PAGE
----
The South African High Commission is working with social partners in Singapore and South Africa to create platforms for women’s dialogue, collaboration in various sectors of the economy in order to promote women’s economic and financial inclusion. During the period under review, the mission has been part of the following initiatives:

  • Global Women Trade Summit organized in collaboration with the International Women Federation for Commerce and Industry Singapore.

  • World Women Leading Change Seminar (Celebration of the Women’s Month)

  • Virtual South Africa – Singapore Inaugural Women’s Roundtable (Women’s Month 2022)

The Mission is also working with women organizations both in Singapore and South Africa to promote available opportunities in trade and investment. This include creating business networking and business matching opportunities between women in SA and in Singapore. This has also led to the Mission hosting a Masterclasses on Trade and Investment that will be reported on in the 3rd Quarter report.

3.1.11 Impact: People to people Mechanism: Youth Development Initiatives

  • The Mission has mainstreamed youth development as one of the key priorities of government. This includes facilitating youth development initiatives between the NYDA and youth-led organizations in Singapore.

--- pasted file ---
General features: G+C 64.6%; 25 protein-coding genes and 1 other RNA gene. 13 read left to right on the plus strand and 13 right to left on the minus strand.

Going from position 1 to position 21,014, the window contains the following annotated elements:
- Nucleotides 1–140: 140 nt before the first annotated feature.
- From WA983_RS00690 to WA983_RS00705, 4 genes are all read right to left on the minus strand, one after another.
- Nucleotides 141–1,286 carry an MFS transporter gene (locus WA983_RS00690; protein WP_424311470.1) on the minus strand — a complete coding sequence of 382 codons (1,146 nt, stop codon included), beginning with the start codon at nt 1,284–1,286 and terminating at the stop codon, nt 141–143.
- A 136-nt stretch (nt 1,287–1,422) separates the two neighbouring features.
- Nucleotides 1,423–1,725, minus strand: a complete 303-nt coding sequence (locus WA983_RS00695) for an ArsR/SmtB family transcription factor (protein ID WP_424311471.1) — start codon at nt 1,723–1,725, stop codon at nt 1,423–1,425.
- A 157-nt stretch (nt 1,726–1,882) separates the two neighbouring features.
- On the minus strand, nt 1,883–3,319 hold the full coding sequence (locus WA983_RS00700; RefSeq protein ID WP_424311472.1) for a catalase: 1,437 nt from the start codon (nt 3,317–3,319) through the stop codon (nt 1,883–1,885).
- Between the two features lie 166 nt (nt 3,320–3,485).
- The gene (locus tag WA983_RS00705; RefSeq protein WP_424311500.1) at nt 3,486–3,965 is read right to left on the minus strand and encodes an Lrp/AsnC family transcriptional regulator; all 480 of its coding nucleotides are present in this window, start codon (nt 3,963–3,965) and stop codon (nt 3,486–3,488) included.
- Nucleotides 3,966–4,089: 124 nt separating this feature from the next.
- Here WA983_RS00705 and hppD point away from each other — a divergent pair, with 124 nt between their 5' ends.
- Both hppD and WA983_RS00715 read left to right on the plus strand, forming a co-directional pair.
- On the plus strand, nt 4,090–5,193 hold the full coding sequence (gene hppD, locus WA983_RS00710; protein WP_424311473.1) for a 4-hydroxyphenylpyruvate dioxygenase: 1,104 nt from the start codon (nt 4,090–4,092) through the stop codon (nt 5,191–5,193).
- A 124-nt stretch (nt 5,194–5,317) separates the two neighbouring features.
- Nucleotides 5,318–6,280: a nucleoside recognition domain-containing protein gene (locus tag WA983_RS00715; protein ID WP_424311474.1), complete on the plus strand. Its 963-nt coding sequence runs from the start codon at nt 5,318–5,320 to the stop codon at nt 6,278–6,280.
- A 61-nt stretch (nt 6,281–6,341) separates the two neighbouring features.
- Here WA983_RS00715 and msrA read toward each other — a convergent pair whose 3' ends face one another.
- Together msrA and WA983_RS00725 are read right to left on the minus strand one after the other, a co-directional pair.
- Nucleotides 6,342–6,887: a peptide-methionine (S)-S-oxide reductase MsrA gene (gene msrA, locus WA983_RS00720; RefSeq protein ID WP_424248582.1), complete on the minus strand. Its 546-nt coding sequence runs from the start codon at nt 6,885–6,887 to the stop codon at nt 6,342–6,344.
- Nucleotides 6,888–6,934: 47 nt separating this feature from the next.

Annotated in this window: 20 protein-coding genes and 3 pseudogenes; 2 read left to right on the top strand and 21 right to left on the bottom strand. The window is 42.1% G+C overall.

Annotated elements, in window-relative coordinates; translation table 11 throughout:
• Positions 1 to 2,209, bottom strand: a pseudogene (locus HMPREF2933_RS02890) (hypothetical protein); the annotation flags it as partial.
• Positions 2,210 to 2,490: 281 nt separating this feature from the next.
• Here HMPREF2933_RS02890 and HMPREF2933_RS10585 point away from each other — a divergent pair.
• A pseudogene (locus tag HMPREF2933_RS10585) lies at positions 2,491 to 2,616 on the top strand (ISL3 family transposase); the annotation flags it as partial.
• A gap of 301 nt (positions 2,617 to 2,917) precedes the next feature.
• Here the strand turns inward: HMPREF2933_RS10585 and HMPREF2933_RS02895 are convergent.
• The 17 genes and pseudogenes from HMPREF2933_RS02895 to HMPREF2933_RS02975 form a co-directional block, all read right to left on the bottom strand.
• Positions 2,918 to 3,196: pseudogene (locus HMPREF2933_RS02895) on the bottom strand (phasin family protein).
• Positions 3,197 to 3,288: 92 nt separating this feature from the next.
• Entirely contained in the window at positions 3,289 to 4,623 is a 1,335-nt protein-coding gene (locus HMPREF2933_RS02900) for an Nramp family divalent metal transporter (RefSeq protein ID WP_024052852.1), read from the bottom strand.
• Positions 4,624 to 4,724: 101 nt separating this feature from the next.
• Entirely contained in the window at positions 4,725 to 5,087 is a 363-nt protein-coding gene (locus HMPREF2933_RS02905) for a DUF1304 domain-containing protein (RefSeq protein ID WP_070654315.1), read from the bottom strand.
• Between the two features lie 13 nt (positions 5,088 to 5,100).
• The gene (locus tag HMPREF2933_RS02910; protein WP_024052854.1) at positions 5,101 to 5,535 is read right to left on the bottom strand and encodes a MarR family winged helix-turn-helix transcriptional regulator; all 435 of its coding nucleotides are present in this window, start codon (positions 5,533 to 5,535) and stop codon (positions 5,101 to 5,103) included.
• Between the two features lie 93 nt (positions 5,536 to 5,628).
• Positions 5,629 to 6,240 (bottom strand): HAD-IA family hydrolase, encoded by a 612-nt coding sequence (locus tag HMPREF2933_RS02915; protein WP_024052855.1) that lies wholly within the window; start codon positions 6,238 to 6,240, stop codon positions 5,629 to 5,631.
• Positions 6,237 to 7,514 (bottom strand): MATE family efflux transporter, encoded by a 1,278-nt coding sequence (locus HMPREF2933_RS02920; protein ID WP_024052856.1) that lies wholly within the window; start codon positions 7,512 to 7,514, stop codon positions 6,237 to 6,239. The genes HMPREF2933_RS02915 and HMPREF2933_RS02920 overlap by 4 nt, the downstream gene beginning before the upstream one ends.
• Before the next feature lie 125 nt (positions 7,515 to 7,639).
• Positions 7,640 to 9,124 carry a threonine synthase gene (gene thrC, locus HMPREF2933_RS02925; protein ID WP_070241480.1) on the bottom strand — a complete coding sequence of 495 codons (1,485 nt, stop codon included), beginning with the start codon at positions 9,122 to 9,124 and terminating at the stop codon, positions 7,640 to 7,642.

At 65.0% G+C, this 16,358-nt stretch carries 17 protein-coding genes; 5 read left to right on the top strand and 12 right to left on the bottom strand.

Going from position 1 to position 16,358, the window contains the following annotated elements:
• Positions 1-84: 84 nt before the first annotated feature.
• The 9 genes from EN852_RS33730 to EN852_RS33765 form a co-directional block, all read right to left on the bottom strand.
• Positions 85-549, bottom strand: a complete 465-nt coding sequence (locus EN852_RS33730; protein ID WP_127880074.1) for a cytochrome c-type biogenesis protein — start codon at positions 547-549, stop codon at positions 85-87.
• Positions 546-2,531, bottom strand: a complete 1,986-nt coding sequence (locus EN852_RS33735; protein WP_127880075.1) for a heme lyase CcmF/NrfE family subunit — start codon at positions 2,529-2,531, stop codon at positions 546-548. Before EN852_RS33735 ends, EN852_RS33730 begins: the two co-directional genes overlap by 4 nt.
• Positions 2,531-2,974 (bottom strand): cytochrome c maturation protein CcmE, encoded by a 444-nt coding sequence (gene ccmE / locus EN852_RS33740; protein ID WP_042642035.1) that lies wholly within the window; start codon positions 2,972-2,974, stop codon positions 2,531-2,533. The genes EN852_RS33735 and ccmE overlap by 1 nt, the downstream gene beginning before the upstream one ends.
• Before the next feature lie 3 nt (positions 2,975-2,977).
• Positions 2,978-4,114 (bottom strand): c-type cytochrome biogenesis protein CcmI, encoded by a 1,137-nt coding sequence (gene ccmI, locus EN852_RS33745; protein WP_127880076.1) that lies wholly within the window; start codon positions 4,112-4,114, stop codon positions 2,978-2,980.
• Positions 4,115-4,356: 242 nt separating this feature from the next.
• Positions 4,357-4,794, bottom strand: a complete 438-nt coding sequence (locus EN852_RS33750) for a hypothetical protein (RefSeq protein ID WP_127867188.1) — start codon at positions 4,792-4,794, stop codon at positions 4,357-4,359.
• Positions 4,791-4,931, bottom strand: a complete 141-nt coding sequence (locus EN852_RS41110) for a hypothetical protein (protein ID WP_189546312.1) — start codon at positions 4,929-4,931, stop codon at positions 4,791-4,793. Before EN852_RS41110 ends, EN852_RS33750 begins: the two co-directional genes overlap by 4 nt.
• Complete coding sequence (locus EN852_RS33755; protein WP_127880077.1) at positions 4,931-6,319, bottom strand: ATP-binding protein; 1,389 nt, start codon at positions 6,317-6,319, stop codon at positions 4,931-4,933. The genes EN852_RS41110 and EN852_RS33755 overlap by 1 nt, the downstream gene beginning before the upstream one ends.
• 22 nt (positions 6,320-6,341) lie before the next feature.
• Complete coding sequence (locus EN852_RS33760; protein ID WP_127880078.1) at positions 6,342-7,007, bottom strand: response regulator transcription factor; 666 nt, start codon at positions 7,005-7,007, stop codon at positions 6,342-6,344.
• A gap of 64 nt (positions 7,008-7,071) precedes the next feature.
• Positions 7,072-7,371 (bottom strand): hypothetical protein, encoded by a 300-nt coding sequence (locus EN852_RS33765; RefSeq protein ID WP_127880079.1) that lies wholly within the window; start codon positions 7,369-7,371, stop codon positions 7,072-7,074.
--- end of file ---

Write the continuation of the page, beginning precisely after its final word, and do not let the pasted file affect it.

• The Mission also engages different stakeholders such as the Character and Leadership Academy working in areas of youth development. During the period under review, the Mission hosted the following physical, virtual and hybrid youth development initiatives in collaboration with the academy:

    • Mandela Day: Global Youth Leadership Summit as well as a Bowling Fundraising Event where SDG 10 000 in pledge donations were made to support ASEAN youth with mental health challenges.

    • International Youth Day: South Africa – Singapore Youth Dialogue

  • Currently, the National Youth Development Agency (NYDA) and the Leadership Academy are finalizing an MOU that will lead to annual exchange programmes between South African and Singapore youth. It is envisaged that in 2023 there will be an inbound and outbound youth exchange programmes.

3.1.12 Impact: People to people Mechanism: Skills Transfer

  • During the period under review, the mission has collaborated with various stakeholders to promote cultural exchange programmes.

  • The Heritage Month was used to highlight cultural heritage of South Africa and Singapore through the following initiatives:

    • Virtual Colloquium in celebration of the Heritage Month organized in collaboration with the Singapore High Commission in Pretoria and the Embassy Direct Publication.

    • International Conference on Cohesive Society (ICCS) that offers a platform for conversations on forging stronger understanding of issues of diversity and developing new ideas to foster greater harmony in societies globally (Partnering with Her Excellency Halimah Yacob, the former President of Singapore and the Singapore interfaith leadership).

    • The mission is also facilitating engagements with the science institutions and universities in both South Africa and Singapore. In this context, the mission is pursuing an idea of Science Diplomacy that has now found resonance with the work currently undertaken by the South African Centre for Science and Industrial Research (CSIR) that is considering a Science Diplomacy Hub that would coordinate initiatives within this industry.

3.1.13 Observation and findings

  • The Mission promotes tourism for science diplomacy purposes, research and development and for people who want to do business and or study in South Africa.